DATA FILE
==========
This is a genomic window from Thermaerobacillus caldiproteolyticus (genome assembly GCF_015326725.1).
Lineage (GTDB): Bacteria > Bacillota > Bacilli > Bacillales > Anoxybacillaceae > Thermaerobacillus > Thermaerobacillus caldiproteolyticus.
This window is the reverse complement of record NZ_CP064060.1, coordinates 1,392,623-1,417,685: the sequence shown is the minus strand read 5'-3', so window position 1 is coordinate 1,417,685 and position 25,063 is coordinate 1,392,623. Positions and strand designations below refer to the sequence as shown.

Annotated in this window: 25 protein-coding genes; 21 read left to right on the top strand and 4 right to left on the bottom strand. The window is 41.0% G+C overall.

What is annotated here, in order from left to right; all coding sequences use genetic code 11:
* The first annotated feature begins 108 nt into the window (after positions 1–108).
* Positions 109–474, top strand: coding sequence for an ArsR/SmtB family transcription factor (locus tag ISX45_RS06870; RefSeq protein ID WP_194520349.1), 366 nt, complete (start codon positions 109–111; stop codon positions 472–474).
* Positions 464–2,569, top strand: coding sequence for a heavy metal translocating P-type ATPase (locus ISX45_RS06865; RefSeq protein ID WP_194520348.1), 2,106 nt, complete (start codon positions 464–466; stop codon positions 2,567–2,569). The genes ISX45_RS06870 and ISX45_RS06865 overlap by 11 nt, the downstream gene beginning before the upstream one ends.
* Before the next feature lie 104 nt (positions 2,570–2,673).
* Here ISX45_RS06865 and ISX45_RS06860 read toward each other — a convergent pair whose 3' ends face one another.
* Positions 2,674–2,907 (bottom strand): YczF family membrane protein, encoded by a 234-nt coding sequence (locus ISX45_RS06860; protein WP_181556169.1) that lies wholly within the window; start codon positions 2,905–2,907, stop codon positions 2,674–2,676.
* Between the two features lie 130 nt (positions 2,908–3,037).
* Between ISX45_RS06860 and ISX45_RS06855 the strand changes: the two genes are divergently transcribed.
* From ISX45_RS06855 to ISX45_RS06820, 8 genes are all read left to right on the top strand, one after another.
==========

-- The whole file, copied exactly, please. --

This is a genomic window from Thermaerobacillus caldiproteolyticus (genome assembly GCF_015326725.1).
Lineage (GTDB): Bacteria > Bacillota > Bacilli > Bacillales > Anoxybacillaceae > Thermaerobacillus > Thermaerobacillus caldiproteolyticus.
This window is the reverse complement of record NZ_CP064060.1, coordinates 1,392,623-1,417,685: the sequence shown is the minus strand read 5'-3', so window position 1 is coordinate 1,417,685 and position 25,063 is coordinate 1,392,623. Positions and strand designations below refer to the sequence as shown.

Annotated in this window: 25 protein-coding genes; 21 read left to right on the top strand and 4 right to left on the bottom strand. The window is 41.0% G+C overall.

What is annotated here, in order from left to right; all coding sequences use genetic code 11:
* The first annotated feature begins 108 nt into the window (after positions 1–108).
* Positions 109–474, top strand: coding sequence for an ArsR/SmtB family transcription factor (locus tag ISX45_RS06870; RefSeq protein ID WP_194520349.1), 366 nt, complete (start codon positions 109–111; stop codon positions 472–474).
* Positions 464–2,569, top strand: coding sequence for a heavy metal translocating P-type ATPase (locus ISX45_RS06865; RefSeq protein ID WP_194520348.1), 2,106 nt, complete (start codon positions 464–466; stop codon positions 2,567–2,569). The genes ISX45_RS06870 and ISX45_RS06865 overlap by 11 nt, the downstream gene beginning before the upstream one ends.
* Before the next feature lie 104 nt (positions 2,570–2,673).
* Here ISX45_RS06865 and ISX45_RS06860 read toward each other — a convergent pair whose 3' ends face one another.
* Positions 2,674–2,907 (bottom strand): YczF family membrane protein, encoded by a 234-nt coding sequence (locus ISX45_RS06860; protein WP_181556169.1) that lies wholly within the window; start codon positions 2,905–2,907, stop codon positions 2,674–2,676.
* Between the two features lie 130 nt (positions 2,908–3,037).
* Between ISX45_RS06860 and ISX45_RS06855 the strand changes: the two genes are divergently transcribed.
* From ISX45_RS06855 to ISX45_RS06820, 8 genes are all read left to right on the top strand, one after another.